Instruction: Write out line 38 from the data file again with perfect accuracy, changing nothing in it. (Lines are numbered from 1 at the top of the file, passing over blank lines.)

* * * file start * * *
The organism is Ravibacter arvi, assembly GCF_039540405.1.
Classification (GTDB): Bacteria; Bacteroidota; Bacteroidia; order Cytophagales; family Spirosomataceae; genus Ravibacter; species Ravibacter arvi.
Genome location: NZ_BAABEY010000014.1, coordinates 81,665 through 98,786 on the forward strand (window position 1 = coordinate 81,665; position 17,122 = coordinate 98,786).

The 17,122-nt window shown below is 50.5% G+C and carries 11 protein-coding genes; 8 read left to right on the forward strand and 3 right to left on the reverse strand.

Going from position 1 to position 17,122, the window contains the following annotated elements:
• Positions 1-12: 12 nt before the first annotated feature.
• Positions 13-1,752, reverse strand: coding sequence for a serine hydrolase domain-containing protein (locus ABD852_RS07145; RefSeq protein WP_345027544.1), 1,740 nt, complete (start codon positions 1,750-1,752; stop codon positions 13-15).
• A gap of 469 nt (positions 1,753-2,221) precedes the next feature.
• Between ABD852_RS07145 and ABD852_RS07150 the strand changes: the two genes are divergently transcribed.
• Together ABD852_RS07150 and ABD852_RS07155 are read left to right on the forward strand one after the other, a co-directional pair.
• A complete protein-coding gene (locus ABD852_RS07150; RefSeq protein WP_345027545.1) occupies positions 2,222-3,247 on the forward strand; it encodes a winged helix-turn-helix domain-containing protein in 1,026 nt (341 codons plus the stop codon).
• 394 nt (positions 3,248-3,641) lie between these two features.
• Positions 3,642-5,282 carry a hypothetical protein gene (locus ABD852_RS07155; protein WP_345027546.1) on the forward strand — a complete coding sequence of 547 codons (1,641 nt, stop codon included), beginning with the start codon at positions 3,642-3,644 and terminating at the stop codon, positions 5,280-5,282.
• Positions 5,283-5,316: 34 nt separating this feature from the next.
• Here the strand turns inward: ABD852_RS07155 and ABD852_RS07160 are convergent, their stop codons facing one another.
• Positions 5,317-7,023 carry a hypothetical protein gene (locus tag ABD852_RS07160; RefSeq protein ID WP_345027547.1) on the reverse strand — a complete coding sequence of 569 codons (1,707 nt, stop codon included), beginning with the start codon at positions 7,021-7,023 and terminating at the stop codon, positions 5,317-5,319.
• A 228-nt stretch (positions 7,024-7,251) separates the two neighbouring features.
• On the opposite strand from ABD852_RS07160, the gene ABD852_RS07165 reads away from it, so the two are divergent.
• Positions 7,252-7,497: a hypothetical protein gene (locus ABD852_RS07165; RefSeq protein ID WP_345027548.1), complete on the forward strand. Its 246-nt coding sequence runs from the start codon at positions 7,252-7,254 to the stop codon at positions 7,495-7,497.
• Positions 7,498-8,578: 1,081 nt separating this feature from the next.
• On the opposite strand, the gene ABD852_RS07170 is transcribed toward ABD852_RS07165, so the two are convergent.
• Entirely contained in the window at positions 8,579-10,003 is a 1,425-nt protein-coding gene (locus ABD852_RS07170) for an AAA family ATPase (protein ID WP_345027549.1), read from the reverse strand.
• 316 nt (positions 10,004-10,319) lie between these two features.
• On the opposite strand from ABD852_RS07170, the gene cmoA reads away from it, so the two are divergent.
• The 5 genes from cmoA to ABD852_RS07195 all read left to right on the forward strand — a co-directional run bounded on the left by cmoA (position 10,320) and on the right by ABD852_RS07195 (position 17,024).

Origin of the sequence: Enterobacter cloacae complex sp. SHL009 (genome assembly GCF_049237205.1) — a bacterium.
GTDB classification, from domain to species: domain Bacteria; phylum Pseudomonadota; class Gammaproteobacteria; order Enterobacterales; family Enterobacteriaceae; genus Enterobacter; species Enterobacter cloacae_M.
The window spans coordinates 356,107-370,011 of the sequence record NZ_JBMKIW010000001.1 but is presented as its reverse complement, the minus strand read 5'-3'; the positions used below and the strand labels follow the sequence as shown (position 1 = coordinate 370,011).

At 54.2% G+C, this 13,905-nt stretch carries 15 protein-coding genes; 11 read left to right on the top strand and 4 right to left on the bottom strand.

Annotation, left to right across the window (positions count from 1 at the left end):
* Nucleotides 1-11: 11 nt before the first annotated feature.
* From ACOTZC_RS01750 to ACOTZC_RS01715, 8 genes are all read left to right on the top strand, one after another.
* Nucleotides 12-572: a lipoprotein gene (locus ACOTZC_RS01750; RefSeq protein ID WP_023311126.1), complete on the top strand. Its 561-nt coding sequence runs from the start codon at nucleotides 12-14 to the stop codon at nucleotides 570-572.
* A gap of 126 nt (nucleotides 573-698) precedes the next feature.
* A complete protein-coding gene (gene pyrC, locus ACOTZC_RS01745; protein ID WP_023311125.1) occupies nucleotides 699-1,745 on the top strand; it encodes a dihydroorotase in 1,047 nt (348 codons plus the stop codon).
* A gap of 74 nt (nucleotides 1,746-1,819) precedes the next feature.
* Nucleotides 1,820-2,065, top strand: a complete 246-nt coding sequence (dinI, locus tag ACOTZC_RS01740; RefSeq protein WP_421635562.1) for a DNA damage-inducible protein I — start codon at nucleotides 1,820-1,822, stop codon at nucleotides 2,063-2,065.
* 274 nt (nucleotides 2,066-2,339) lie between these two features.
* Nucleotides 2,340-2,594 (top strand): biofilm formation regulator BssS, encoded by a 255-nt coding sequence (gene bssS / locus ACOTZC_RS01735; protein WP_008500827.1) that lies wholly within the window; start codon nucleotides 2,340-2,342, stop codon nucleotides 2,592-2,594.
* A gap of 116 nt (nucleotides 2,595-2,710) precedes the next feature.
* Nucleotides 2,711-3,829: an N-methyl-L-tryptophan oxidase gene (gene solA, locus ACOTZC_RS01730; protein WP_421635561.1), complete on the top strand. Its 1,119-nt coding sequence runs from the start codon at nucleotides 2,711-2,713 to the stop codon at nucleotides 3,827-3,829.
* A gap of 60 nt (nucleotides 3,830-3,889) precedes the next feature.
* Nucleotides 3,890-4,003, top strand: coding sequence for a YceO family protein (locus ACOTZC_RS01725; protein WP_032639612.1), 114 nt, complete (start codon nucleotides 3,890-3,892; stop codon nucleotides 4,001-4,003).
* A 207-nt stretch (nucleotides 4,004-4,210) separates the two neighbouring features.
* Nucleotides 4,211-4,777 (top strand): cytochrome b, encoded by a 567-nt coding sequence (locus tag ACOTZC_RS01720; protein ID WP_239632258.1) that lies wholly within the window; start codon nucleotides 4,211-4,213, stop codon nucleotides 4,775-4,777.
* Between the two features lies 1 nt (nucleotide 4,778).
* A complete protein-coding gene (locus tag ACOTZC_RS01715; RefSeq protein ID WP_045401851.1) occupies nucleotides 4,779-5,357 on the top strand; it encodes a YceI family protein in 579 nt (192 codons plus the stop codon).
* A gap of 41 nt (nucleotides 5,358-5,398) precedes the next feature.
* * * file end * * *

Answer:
* 274 nt (nucleotides 2,066-2,339) lie between these two features.